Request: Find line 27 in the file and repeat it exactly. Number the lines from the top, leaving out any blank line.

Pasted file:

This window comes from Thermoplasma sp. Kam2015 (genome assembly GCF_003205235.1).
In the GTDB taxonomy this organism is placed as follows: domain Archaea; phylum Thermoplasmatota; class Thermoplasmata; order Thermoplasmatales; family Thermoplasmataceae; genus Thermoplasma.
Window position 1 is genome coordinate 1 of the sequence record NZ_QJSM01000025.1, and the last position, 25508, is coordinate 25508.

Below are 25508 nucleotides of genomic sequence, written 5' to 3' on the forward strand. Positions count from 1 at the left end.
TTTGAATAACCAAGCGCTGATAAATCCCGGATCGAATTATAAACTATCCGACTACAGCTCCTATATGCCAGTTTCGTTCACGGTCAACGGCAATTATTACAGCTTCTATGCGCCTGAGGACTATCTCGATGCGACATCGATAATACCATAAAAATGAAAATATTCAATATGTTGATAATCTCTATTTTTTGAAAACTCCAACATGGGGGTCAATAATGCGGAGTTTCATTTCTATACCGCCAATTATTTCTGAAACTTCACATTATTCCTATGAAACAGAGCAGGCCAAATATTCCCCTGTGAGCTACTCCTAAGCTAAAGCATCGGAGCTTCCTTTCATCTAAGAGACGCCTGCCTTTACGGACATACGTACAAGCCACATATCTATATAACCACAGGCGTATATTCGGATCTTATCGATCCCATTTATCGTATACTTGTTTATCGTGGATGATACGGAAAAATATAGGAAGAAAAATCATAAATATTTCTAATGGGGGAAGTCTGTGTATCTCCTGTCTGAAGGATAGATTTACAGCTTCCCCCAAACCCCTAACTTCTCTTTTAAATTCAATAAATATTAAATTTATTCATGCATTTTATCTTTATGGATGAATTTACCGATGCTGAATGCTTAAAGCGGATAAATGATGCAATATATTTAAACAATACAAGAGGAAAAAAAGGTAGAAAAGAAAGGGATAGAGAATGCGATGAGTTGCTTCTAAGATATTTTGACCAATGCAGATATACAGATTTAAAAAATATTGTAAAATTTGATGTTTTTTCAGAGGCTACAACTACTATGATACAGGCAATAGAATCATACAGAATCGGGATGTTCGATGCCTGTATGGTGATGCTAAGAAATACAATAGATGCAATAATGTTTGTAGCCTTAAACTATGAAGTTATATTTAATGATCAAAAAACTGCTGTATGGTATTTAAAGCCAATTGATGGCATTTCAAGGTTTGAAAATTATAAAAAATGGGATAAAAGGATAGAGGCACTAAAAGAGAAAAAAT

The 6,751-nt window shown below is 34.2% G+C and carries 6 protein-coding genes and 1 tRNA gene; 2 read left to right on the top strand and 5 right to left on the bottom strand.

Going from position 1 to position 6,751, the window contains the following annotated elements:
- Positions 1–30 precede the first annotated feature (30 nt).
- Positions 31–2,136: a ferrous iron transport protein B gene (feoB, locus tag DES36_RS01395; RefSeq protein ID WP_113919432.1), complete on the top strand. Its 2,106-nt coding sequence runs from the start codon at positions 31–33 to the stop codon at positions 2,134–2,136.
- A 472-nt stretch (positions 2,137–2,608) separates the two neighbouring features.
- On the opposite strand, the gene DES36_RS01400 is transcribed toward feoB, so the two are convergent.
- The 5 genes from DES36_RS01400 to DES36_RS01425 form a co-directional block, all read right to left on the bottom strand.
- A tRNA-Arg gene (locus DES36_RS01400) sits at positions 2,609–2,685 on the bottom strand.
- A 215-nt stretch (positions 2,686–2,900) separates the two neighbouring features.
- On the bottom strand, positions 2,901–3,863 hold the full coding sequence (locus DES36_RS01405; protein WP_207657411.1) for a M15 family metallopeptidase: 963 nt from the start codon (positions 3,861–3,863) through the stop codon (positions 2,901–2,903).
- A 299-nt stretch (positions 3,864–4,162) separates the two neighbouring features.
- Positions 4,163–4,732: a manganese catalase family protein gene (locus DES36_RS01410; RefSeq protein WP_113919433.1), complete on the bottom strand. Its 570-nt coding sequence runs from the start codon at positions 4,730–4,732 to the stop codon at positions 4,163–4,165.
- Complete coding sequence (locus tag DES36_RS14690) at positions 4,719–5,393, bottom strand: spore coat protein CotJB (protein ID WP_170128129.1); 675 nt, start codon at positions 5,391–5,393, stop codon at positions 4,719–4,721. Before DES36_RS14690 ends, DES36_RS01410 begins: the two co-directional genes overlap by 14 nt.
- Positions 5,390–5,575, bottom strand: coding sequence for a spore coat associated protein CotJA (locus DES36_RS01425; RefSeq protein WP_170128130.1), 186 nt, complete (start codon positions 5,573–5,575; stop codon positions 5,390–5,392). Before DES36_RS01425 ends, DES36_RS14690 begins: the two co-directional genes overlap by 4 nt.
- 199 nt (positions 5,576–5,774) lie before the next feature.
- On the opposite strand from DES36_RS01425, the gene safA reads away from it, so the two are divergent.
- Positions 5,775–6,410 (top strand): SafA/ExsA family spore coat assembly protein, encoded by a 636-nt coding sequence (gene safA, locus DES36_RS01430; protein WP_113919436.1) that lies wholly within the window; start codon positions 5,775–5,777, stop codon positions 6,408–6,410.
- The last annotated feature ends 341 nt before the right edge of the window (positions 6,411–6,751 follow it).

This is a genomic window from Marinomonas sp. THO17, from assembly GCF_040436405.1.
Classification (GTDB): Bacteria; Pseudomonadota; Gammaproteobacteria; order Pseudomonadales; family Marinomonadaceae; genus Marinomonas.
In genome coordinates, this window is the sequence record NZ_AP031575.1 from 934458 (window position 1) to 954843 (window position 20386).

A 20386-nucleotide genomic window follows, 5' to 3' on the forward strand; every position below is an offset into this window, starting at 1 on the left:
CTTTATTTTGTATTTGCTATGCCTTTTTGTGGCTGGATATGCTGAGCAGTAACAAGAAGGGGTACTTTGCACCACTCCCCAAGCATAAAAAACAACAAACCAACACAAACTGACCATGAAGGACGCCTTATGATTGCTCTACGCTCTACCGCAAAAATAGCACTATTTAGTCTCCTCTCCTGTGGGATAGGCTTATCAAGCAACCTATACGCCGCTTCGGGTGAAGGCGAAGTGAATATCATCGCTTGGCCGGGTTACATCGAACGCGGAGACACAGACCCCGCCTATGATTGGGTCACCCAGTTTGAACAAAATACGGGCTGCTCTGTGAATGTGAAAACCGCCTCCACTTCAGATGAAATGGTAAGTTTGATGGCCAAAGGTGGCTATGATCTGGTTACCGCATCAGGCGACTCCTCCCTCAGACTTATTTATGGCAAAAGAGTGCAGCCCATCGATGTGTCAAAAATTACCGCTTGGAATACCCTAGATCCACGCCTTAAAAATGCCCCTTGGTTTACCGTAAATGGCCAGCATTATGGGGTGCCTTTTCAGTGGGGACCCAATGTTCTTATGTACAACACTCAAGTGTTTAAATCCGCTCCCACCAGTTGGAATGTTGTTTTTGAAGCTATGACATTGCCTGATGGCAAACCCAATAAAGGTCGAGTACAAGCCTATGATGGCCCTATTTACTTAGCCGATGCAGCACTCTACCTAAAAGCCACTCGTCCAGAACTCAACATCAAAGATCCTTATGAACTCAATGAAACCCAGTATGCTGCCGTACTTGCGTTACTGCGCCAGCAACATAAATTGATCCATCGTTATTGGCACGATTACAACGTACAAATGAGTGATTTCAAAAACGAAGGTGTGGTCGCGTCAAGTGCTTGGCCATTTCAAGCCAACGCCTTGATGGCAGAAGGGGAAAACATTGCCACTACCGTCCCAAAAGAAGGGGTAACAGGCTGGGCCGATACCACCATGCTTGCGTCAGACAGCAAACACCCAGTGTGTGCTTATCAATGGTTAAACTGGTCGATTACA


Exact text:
A 20386-nucleotide genomic window follows, 5' to 3' on the forward strand; every position below is an offset into this window, starting at 1 on the left: